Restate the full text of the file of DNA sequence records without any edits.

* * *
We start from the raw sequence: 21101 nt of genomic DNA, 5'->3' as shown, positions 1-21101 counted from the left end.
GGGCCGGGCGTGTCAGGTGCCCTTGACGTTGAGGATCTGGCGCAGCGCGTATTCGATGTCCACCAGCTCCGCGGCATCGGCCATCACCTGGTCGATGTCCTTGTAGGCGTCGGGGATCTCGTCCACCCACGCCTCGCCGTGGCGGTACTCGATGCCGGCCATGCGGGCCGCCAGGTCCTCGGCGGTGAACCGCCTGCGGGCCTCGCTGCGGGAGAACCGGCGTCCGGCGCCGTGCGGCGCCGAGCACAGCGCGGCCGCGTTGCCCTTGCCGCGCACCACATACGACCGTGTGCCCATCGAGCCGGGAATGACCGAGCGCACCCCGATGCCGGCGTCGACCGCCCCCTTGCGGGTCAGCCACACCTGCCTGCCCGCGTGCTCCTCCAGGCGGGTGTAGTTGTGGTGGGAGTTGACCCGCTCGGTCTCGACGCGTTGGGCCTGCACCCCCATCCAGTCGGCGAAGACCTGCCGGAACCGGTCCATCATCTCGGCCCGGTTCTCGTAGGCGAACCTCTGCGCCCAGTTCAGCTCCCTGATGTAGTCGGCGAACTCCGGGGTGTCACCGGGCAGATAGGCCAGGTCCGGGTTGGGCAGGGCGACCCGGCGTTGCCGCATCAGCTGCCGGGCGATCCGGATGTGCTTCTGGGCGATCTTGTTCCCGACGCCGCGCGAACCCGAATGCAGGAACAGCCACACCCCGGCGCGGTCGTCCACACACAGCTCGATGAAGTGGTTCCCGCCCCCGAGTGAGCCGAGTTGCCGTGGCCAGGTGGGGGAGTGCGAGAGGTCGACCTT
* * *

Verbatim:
We start from the raw sequence: 21101 nt of genomic DNA, 5'->3' as shown, positions 1-21101 counted from the left end.
GGGCCGGGCGTGTCAGGTGCCCTTGACGTTGAGGATCTGGCGCAGCGCGTATTCGATGTCCACCAGCTCCGCGGCATCGGCCATCACCTGGTCGATGTCCTTGTAGGCGTCGGGGATCTCGTCCACCCACGCCTCGCCGTGGCGGTACTCGATGCCGGCCATGCGGGCCGCCAGGTCCTCGGCGGTGAACCGCCTGCGGGCCTCGCTGCGGGAGAACCGGCGTCCGGCGCCGTGCGGCGCCGAGCACAGCGCGGCCGCGTTGCCCTTGCCGCGCACCACATACGACCGTGTGCCCATCGAGCCGGGAATGACCGAGCGCACCCCGATGCCGGCGTCGACCGCCCCCTTGCGGGTCAGCCACACCTGCCTGCCCGCGTGCTCCTCCAGGCGGGTGTAGTTGTGGTGGGAGTTGACCCGCTCGGTCTCGACGCGTTGGGCCTGCACCCCCATCCAGTCGGCGAAGACCTGCCGGAACCGGTCCATCATCTCGGCCCGGTTCTCGTAGGCGAACCTCTGCGCCCAGTTCAGCTCCCTGATGTAGTCGGCGAACTCCGGGGTGTCACCGGGCAGATAGGCCAGGTCCGGGTTGGGCAGGGCGACCCGGCGTTGCCGCATCAGCTGCCGGGCGATCCGGATGTGCTTCTGGGCGATCTTGTTCCCGACGCCGCGCGAACCCGAATGCAGGAACAGCCACACCCCGGCGCGGTCGTCCACACACAGCTCGATGAAGTGGTTCCCGCCCCCGAGTGAGCCGAGTTGCCGTGGCCAGGTGGGGGAGTGCGAGAGGTCGACCTT